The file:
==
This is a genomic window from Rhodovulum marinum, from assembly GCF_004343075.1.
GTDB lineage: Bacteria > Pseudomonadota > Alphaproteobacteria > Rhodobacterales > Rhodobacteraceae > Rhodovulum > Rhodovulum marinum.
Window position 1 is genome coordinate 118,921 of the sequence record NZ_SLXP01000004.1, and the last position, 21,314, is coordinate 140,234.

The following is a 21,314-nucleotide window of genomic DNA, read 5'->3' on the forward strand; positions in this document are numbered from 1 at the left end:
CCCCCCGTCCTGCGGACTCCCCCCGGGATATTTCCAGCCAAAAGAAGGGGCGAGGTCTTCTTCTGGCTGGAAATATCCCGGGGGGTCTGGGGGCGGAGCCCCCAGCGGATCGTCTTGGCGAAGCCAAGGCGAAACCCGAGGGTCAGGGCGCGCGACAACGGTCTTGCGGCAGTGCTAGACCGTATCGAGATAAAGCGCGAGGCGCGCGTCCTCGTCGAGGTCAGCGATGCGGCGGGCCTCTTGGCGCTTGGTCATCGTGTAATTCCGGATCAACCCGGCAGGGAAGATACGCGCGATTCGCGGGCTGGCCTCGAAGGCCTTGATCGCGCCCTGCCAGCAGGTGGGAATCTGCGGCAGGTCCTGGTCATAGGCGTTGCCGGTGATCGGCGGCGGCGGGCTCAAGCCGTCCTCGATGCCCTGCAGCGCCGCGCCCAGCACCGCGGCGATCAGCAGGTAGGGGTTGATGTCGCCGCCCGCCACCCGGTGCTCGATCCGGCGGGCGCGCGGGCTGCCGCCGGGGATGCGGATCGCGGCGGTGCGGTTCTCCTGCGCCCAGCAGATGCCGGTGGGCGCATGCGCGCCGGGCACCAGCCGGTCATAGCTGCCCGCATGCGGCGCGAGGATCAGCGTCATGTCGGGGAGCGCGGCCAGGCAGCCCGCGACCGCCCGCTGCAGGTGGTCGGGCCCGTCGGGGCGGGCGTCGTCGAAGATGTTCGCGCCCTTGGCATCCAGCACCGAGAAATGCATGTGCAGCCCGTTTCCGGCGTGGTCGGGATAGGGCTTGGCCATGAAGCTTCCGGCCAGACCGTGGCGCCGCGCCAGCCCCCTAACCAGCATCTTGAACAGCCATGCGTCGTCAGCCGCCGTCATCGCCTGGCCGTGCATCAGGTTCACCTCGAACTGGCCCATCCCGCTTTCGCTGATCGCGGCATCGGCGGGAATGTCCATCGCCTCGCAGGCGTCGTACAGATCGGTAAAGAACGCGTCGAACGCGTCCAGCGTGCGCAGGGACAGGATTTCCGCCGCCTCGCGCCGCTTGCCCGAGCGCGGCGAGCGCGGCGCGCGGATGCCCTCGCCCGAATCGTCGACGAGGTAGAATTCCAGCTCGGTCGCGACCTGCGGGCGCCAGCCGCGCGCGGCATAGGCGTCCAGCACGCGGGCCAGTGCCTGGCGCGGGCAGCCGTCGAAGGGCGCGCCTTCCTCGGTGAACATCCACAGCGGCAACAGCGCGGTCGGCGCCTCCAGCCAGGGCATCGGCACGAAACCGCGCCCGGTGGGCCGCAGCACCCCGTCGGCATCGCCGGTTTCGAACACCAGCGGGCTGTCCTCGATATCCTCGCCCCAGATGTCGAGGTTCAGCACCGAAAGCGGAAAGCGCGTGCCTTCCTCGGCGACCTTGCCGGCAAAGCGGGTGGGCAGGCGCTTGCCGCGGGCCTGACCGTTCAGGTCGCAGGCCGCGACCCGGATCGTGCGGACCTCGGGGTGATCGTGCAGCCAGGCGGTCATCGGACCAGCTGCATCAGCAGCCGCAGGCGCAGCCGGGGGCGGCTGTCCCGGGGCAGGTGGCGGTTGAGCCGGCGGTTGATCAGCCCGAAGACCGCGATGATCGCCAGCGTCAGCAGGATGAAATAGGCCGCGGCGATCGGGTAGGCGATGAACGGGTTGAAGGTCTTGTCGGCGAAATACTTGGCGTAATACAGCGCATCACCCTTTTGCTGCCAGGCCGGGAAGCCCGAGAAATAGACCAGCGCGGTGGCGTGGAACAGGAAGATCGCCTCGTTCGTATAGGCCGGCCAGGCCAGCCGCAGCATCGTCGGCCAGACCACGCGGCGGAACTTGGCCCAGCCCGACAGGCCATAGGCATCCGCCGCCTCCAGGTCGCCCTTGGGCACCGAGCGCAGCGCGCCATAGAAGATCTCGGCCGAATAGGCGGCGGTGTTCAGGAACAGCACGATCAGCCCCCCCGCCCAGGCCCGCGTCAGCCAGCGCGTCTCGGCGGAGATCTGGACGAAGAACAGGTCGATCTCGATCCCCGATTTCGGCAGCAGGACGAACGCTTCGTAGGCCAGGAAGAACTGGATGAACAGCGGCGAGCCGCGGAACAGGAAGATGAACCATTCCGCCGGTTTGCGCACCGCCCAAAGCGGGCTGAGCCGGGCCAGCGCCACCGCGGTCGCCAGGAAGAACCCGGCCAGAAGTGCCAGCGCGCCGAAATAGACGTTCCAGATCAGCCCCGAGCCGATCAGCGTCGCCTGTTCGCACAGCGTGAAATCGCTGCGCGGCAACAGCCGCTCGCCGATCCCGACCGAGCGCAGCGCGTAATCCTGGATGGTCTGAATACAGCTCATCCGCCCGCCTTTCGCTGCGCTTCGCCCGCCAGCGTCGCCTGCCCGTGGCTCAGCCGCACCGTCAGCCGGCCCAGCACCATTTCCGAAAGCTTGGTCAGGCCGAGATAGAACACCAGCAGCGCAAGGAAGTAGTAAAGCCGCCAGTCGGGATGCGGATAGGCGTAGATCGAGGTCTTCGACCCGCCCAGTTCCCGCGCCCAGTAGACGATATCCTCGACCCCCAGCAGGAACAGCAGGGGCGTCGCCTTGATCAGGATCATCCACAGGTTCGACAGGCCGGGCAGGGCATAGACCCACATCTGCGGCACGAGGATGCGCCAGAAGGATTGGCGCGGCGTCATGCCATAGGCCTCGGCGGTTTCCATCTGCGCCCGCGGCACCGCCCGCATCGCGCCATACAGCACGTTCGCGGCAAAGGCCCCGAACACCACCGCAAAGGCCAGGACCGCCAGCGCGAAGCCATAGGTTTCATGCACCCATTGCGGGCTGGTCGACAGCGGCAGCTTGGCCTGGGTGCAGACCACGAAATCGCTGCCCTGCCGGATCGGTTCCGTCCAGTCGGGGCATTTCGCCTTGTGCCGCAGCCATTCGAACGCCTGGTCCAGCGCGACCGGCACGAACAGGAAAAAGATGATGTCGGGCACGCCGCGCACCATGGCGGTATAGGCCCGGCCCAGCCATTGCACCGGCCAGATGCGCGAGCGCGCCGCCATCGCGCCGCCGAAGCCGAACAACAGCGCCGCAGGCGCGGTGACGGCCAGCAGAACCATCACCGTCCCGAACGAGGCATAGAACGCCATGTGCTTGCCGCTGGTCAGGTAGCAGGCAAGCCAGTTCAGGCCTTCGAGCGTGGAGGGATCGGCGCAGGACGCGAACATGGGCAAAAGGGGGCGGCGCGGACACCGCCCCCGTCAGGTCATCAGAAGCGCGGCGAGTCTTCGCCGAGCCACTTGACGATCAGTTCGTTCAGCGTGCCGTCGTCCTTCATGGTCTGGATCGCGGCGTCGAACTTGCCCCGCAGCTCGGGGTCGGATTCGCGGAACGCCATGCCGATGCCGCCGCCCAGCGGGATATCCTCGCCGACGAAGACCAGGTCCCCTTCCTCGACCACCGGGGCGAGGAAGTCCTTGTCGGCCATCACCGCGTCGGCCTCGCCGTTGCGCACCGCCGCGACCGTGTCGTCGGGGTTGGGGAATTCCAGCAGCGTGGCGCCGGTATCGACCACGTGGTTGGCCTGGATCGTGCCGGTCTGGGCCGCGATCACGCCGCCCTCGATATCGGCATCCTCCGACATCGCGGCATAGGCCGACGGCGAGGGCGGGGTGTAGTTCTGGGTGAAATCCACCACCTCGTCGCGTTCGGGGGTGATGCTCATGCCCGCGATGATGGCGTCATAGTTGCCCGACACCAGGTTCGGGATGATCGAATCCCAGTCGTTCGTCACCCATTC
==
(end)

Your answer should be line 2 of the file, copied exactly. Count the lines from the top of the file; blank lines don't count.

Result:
GTDB lineage: Bacteria > Pseudomonadota > Alphaproteobacteria > Rhodobacterales > Rhodobacteraceae > Rhodovulum > Rhodovulum marinum.